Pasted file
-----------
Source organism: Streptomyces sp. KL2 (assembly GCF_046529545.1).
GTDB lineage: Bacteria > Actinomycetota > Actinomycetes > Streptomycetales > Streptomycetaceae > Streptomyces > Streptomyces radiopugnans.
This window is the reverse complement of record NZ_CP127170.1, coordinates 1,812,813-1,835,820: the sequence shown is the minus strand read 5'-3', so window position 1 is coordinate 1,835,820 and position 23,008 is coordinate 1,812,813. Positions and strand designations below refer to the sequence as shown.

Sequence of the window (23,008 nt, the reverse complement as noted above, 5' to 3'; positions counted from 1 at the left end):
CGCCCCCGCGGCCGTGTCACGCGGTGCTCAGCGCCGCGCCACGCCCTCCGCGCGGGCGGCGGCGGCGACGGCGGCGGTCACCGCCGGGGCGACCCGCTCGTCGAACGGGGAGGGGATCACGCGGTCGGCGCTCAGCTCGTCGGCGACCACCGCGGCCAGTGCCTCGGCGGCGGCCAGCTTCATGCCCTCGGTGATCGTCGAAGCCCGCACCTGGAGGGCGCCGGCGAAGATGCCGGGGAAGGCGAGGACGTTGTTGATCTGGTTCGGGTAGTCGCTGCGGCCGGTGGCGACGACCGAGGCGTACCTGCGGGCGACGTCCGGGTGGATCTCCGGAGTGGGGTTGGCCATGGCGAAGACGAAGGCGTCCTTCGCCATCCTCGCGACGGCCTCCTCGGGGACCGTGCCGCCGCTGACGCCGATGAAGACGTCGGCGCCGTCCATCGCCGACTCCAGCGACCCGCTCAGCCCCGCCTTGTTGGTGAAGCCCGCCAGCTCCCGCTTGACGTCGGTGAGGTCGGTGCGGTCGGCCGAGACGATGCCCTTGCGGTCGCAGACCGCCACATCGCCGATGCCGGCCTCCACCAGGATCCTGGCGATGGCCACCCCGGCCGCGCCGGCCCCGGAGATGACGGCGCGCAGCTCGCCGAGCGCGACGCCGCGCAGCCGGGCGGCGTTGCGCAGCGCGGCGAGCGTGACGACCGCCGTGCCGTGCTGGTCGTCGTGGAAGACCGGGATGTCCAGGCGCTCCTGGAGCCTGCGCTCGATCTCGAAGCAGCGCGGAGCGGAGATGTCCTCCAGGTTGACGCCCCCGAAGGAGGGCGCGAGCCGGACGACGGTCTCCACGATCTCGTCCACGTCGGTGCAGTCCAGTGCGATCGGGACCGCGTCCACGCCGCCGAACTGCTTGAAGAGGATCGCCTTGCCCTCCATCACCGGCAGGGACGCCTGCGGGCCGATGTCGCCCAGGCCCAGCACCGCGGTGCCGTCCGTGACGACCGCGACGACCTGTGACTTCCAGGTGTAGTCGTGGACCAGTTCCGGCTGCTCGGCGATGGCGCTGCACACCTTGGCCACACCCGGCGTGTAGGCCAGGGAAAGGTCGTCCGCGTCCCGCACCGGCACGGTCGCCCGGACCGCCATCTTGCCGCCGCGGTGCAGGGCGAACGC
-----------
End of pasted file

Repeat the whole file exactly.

Source organism: Streptomyces sp. KL2 (assembly GCF_046529545.1).
GTDB lineage: Bacteria > Actinomycetota > Actinomycetes > Streptomycetales > Streptomycetaceae > Streptomyces > Streptomyces radiopugnans.
This window is the reverse complement of record NZ_CP127170.1, coordinates 1,812,813-1,835,820: the sequence shown is the minus strand read 5'-3', so window position 1 is coordinate 1,835,820 and position 23,008 is coordinate 1,812,813. Positions and strand designations below refer to the sequence as shown.

Sequence of the window (23,008 nt, the reverse complement as noted above, 5' to 3'; positions counted from 1 at the left end):
CGCCCCCGCGGCCGTGTCACGCGGTGCTCAGCGCCGCGCCACGCCCTCCGCGCGGGCGGCGGCGGCGACGGCGGCGGTCACCGCCGGGGCGACCCGCTCGTCGAACGGGGAGGGGATCACGCGGTCGGCGCTCAGCTCGTCGGCGACCACCGCGGCCAGTGCCTCGGCGGCGGCCAGCTTCATGCCCTCGGTGATCGTCGAAGCCCGCACCTGGAGGGCGCCGGCGAAGATGCCGGGGAAGGCGAGGACGTTGTTGATCTGGTTCGGGTAGTCGCTGCGGCCGGTGGCGACGACCGAGGCGTACCTGCGGGCGACGTCCGGGTGGATCTCCGGAGTGGGGTTGGCCATGGCGAAGACGAAGGCGTCCTTCGCCATCCTCGCGACGGCCTCCTCGGGGACCGTGCCGCCGCTGACGCCGATGAAGACGTCGGCGCCGTCCATCGCCGACTCCAGCGACCCGCTCAGCCCCGCCTTGTTGGTGAAGCCCGCCAGCTCCCGCTTGACGTCGGTGAGGTCGGTGCGGTCGGCCGAGACGATGCCCTTGCGGTCGCAGACCGCCACATCGCCGATGCCGGCCTCCACCAGGATCCTGGCGATGGCCACCCCGGCCGCGCCGGCCCCGGAGATGACGGCGCGCAGCTCGCCGAGCGCGACGCCGCGCAGCCGGGCGGCGTTGCGCAGCGCGGCGAGCGTGACGACCGCCGTGCCGTGCTGGTCGTCGTGGAAGACCGGGATGTCCAGGCGCTCCTGGAGCCTGCGCTCGATCTCGAAGCAGCGCGGAGCGGAGATGTCCTCCAGGTTGACGCCCCCGAAGGAGGGCGCGAGCCGGACGACGGTCTCCACGATCTCGTCCACGTCGGTGCAGTCCAGTGCGATCGGGACCGCGTCCACGCCGCCGAACTGCTTGAAGAGGATCGCCTTGCCCTCCATCACCGGCAGGGACGCCTGCGGGCCGATGTCGCCCAGGCCCAGCACCGCGGTGCCGTCCGTGACGACCGCGACGACCTGTGACTTCCAGGTGTAGTCGTGGACCAGTTCCGGCTGCTCGGCGATGGCGCTGCACACCTTGGCCACACCCGGCGTGTAGGCCAGGGAAAGGTCGTCCGCGTCCCGCACCGGCACGGTCGCCCGGACCGCCATCTTGCCGCCGCGGTGCAGGGCGAACGC